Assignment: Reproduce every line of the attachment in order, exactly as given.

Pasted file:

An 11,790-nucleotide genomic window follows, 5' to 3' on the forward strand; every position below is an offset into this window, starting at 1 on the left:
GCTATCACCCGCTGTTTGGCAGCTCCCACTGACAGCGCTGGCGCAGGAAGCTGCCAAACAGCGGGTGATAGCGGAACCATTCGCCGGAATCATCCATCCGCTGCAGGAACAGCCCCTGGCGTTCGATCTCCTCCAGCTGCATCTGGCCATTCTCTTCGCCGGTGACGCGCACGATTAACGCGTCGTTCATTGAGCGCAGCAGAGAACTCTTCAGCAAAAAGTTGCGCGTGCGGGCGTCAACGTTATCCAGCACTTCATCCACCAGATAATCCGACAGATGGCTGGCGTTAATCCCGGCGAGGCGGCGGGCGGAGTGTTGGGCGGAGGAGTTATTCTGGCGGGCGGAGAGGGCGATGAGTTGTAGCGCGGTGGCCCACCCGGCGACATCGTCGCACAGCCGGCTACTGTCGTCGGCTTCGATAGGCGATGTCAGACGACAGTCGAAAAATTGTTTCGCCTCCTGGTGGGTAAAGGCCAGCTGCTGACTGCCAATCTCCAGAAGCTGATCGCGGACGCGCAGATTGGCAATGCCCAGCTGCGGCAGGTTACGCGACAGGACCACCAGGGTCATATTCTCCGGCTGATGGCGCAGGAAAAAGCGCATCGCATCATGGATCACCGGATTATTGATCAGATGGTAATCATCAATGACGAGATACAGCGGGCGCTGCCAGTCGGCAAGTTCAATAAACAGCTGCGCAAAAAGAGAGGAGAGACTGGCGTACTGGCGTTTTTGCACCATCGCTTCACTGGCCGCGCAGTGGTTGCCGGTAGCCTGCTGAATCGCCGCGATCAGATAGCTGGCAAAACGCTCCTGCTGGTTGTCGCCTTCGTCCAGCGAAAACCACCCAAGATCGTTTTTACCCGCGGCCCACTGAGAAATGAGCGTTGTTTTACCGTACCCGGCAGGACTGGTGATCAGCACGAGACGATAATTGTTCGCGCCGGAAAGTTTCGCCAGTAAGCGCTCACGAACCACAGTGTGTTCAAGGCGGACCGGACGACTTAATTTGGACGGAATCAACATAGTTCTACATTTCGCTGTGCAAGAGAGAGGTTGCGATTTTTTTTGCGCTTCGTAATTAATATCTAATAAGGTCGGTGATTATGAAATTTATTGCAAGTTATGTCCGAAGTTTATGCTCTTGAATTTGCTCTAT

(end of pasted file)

An 11,790-nucleotide genomic window follows, 5' to 3' on the forward strand; every position below is an offset into this window, starting at 1 on the left:
GCTATCACCCGCTGTTTGGCAGCTCCCACTGACAGCGCTGGCGCAGGAAGCTGCCAAACAGCGGGTGATAGCGGAACCATTCGCCGGAATCATCCATCCGCTGCAGGAACAGCCCCTGGCGTTCGATCTCCTCCAGCTGCATCTGGCCATTCTCTTCGCCGGTGACGCGCACGATTAACGCGTCGTTCATTGAGCGCAGCAGAGAACTCTTCAGCAAAAAGTTGCGCGTGCGGGCGTCAACGTTATCCAGCACTTCATCCACCAGATAATCCGACAGATGGCTGGCGTTAATCCCGGCGAGGCGGCGGGCGGAGTGTTGGGCGGAGGAGTTATTCTGGCGGGCGGAGAGGGCGATGAGTTGTAGCGCGGTGGCCCACCCGGCGACATCGTCGCACAGCCGGCTACTGTCGTCGGCTTCGATAGGCGATGTCAGACGACAGTCGAAAAATTGTTTCGCCTCCTGGTGGGTAAAGGCCAGCTGCTGACTGCCAATCTCCAGAAGCTGATCGCGGACGCGCAGATTGGCAATGCCCAGCTGCGGCAGGTTACGCGACAGGACCACCAGGGTCATATTCTCCGGCTGATGGCGCAGGAAAAAGCGCATCGCATCATGGATCACCGGATTATTGATCAGATGGTAATCATCAATGACGAGATACAGCGGGCGCTGCCAGTCGGCAAGTTCAATAAACAGCTGCGCAAAAAGAGAGGAGAGACTGGCGTACTGGCGTTTTTGCACCATCGCTTCACTGGCCGCGCAGTGGTTGCCGGTAGCCTGCTGAATCGCCGCGATCAGATAGCTGGCAAAACGCTCCTGCTGGTTGTCGCCTTCGTCCAGCGAAAACCACCCAAGATCGTTTTTACCCGCGGCCCACTGAGAAATGAGCGTTGTTTTACCGTACCCGGCAGGACTGGTGATCAGCACGAGACGATAATTGTTCGCGCCGGAAAGTTTCGCCAGTAAGCGCTCACGAACCACAGTGTGTTCAAGGCGGACCGGACGACTTAATTTGGACGGAATCAACATAGTTCTACATTTCGCTGTGCAAGAGAGAGGTTGCGATTTTTTTTGCGCTTCGTAATTAATATCTAATAAGGTCGGTGATTATGAAATTTATTGCAAGTTATGTCCGAAGTTTATGCTCTTGAATTTGCTCTAT